Lowbrow


By watching people eat hot dogs until they collapse! My friend and I ventured out to Coney Island earlier today to watch the annual Nathan’s Coney Island Hot Dog Eating Contest. We loitered on the pavement with about 35,000 other spectators while a barker in a straw boater made bad jokes; a guy got up on stage and proposed to his girlfriend (she accepted, and the barker married them on the spot, at which point I heard the girl’s mother’s heart breaking somewhere in Queens); an obese rapper, who was also a contestant and world-champion matzoh eater, did his thing; and faux cheerleaders awkwardly waved their pom-poms. This year was particularly exciting, as it was the rematch of Takeru Kobayashi and Joey Chestnut. For those of you who don’t follow these things, Kobayashi was the undefeated champion for six straight years, until Chestnut took him down last year. This year, they finished in a dead heat of 59 dogs each (in 10 minutes); Chestnut barely won in a one-minute eat-off. So exciting! For the stomach-churning visuals, click on the photo below.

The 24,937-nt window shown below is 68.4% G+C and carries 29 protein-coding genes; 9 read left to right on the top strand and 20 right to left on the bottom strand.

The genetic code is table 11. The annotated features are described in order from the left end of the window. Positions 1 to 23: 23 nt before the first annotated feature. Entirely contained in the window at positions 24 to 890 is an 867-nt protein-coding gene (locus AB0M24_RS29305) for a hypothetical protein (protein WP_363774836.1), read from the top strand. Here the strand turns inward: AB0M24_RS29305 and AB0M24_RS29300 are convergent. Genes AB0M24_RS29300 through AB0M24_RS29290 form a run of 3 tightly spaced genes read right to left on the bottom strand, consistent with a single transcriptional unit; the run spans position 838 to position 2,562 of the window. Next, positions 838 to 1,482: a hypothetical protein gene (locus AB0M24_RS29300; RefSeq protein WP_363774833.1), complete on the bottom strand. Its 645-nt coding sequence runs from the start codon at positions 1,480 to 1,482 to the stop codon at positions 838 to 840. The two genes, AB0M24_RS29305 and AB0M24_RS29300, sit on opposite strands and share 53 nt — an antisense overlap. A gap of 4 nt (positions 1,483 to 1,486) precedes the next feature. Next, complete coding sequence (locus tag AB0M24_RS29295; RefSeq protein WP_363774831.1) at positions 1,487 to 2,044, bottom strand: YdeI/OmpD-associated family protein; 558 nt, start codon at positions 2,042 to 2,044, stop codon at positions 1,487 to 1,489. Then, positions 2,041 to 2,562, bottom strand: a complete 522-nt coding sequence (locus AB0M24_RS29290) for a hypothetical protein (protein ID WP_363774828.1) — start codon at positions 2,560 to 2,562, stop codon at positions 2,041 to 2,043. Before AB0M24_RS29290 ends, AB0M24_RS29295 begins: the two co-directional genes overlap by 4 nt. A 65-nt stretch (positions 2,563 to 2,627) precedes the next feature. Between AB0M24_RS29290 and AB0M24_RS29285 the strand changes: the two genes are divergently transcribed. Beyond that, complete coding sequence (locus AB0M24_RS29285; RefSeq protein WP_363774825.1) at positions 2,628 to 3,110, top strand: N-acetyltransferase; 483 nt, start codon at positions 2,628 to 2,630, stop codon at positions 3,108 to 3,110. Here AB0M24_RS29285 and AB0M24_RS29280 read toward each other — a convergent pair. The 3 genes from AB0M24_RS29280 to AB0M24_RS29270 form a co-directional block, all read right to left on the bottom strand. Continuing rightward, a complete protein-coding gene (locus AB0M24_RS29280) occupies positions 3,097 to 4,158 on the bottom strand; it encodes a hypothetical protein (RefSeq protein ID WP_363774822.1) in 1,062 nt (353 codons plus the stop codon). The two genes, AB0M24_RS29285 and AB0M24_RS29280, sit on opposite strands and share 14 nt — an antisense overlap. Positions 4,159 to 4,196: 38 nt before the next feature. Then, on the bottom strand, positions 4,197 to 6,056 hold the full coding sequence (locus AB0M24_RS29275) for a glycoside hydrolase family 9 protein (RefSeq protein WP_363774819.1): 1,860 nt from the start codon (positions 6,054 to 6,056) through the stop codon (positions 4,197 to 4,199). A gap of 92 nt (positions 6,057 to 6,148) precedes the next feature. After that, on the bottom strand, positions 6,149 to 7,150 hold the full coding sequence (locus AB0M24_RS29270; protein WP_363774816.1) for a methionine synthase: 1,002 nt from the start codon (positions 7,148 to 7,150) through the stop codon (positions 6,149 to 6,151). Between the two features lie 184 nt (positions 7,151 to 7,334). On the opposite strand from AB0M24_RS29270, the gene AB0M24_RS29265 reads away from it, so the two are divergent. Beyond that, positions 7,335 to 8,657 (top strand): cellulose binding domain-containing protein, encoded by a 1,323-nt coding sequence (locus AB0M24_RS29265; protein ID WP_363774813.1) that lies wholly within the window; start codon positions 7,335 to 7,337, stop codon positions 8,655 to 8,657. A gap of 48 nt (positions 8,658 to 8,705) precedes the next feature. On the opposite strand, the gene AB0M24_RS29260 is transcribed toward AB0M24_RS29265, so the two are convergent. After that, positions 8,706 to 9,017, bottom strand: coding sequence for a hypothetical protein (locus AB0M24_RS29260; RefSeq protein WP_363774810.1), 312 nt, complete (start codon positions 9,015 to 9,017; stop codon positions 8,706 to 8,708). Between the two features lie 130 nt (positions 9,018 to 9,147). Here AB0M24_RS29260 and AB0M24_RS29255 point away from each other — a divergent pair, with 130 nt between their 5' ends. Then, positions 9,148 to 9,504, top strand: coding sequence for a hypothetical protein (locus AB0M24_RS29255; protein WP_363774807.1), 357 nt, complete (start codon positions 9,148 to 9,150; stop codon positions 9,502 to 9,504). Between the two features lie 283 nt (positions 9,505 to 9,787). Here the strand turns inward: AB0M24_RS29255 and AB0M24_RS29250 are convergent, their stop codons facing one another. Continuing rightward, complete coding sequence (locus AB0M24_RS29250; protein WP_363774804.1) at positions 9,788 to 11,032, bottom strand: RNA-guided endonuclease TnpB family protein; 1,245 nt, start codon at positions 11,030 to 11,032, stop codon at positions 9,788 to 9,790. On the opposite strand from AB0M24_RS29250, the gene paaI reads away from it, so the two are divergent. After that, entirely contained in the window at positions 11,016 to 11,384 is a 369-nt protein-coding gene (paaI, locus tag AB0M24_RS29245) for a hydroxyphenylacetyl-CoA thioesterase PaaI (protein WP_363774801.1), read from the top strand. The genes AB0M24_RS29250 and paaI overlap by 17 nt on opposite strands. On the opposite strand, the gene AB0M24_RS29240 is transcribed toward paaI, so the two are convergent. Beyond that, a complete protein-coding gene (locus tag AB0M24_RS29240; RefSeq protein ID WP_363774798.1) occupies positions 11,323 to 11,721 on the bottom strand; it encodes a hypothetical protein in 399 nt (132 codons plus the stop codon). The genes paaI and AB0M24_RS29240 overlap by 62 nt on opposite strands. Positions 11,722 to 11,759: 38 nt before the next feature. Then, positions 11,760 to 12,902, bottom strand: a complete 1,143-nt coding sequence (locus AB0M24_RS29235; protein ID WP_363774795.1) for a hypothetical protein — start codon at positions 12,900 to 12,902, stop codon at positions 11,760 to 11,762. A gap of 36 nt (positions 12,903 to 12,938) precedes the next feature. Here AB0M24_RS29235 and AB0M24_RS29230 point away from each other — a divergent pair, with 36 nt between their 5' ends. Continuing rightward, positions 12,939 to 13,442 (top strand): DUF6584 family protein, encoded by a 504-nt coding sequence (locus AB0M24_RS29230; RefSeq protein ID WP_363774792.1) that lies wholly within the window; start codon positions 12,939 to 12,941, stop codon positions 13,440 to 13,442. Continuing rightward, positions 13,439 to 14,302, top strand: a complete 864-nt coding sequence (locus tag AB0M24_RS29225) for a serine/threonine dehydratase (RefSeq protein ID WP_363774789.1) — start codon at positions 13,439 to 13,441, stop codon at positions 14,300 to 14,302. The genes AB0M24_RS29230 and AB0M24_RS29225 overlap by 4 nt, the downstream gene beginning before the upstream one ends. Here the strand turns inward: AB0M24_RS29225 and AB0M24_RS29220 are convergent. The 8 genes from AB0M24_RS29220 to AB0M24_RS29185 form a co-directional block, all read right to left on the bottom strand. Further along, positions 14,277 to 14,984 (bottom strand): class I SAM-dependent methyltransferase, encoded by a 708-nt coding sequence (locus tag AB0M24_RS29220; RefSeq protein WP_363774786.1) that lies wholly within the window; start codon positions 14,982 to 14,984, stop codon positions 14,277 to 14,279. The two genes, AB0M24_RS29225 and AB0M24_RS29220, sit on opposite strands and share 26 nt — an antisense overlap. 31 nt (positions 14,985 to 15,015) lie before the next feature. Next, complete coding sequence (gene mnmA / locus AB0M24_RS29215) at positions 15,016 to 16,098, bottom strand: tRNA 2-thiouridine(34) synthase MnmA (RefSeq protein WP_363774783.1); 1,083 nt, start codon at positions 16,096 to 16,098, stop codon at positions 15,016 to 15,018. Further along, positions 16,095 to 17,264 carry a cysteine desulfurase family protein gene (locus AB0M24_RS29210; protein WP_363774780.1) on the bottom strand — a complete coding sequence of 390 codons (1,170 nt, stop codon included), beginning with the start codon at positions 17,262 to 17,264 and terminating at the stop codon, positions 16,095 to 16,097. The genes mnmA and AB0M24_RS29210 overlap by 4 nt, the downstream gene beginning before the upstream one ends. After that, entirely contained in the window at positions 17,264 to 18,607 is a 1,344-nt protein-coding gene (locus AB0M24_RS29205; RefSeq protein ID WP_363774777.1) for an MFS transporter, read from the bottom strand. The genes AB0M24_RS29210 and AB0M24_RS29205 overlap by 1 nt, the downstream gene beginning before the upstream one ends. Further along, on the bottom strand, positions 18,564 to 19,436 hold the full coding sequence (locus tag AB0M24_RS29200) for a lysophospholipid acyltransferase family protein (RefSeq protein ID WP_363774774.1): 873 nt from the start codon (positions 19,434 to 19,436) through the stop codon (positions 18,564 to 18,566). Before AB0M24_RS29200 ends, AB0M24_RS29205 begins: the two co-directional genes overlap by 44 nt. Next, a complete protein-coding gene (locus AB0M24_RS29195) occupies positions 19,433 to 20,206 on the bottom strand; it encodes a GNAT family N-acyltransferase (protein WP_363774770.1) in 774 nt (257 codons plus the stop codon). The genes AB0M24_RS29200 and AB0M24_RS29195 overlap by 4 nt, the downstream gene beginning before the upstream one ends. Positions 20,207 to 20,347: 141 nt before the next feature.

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I generally ignore the Thursday Home & Garden section of the Times–I have an appreciation of good interior design, but when it comes to my own home, “decorating” means straightening the magazines on the coffee table and hanging a few pictures. But today this photo caught my eye:

This is from some designer showcase thing happening on the Upper East Side. At first I thought it was some wacky retro wallpaper (you children of the 70s will surely remember the shiny wallpaper that sometimes showed up in bathrooms), but then realized it’s the tops of tin cans. Creative! Of course, the acoustics must be dreadful, and woe betide anyone who leans up against that wall, but still. It’s cool to see something so DIY make it into a show house that’s probably otherwise filled with prohibitively expensive “premium” materials.